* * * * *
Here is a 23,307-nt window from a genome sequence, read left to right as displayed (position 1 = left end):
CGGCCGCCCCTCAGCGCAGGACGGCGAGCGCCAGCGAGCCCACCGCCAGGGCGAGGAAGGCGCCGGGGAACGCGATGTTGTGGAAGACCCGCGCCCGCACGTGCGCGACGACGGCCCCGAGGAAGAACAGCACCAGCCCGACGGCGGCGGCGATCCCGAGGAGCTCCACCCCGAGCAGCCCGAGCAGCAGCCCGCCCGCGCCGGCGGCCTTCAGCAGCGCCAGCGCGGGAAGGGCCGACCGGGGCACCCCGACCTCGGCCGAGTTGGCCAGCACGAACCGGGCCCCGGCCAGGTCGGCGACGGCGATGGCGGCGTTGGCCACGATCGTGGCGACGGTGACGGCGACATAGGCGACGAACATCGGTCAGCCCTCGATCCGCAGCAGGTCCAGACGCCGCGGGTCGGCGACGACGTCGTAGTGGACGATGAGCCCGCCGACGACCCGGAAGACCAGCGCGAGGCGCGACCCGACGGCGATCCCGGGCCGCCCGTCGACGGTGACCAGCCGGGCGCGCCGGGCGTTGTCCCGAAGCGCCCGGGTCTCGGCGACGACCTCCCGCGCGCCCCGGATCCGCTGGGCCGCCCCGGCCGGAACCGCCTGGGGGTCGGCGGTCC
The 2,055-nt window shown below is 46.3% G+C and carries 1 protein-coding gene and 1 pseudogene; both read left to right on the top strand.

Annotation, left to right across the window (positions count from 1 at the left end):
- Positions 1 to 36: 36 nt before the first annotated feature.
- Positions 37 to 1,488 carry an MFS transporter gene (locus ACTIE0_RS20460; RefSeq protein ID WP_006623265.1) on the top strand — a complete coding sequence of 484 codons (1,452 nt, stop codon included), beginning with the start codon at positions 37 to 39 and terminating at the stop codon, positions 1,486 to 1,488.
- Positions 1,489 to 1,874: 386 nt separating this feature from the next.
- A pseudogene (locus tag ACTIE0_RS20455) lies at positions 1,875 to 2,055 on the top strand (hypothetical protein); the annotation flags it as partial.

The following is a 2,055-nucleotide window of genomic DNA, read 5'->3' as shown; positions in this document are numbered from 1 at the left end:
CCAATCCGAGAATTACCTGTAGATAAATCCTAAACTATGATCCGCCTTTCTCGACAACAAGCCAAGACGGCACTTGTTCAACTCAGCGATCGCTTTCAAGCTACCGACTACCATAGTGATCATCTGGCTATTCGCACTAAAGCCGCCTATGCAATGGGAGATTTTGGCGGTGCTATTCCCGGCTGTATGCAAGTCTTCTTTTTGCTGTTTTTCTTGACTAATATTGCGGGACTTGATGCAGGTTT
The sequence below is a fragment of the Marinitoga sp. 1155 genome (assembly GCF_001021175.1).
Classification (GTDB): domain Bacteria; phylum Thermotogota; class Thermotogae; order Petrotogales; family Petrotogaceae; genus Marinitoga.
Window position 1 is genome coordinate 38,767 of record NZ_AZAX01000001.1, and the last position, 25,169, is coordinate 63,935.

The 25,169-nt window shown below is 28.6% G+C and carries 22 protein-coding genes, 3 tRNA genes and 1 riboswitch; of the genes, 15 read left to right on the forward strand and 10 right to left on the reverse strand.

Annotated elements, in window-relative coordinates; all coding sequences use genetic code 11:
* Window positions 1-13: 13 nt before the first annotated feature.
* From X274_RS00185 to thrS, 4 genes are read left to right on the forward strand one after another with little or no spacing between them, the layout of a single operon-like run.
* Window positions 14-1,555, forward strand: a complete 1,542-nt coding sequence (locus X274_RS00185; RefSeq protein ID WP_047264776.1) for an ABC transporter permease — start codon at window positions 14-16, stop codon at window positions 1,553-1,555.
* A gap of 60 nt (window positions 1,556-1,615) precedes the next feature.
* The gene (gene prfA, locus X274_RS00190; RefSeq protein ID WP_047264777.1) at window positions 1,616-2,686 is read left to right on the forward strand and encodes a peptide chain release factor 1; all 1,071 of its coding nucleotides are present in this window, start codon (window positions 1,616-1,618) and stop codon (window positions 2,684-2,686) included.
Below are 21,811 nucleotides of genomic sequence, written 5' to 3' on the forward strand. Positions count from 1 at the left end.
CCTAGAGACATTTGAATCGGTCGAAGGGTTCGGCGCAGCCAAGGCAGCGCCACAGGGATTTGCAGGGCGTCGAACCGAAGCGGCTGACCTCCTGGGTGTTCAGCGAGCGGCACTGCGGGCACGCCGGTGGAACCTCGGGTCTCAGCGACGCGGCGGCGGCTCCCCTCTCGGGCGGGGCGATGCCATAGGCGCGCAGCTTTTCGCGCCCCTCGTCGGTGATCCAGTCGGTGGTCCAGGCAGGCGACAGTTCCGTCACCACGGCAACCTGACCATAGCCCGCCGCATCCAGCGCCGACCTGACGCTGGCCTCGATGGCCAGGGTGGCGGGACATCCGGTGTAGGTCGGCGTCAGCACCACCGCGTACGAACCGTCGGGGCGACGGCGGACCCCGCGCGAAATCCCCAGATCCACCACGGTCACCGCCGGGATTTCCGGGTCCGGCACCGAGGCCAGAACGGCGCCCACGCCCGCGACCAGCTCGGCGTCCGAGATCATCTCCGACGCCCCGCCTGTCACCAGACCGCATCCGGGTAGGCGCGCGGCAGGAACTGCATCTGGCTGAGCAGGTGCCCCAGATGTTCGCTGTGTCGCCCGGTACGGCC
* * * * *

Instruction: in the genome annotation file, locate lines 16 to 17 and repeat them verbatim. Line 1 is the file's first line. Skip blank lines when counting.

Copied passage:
* Window positions 1-13: 13 nt before the first annotated feature.
* From X274_RS00185 to thrS, 4 genes are read left to right on the forward strand one after another with little or no spacing between them, the layout of a single operon-like run.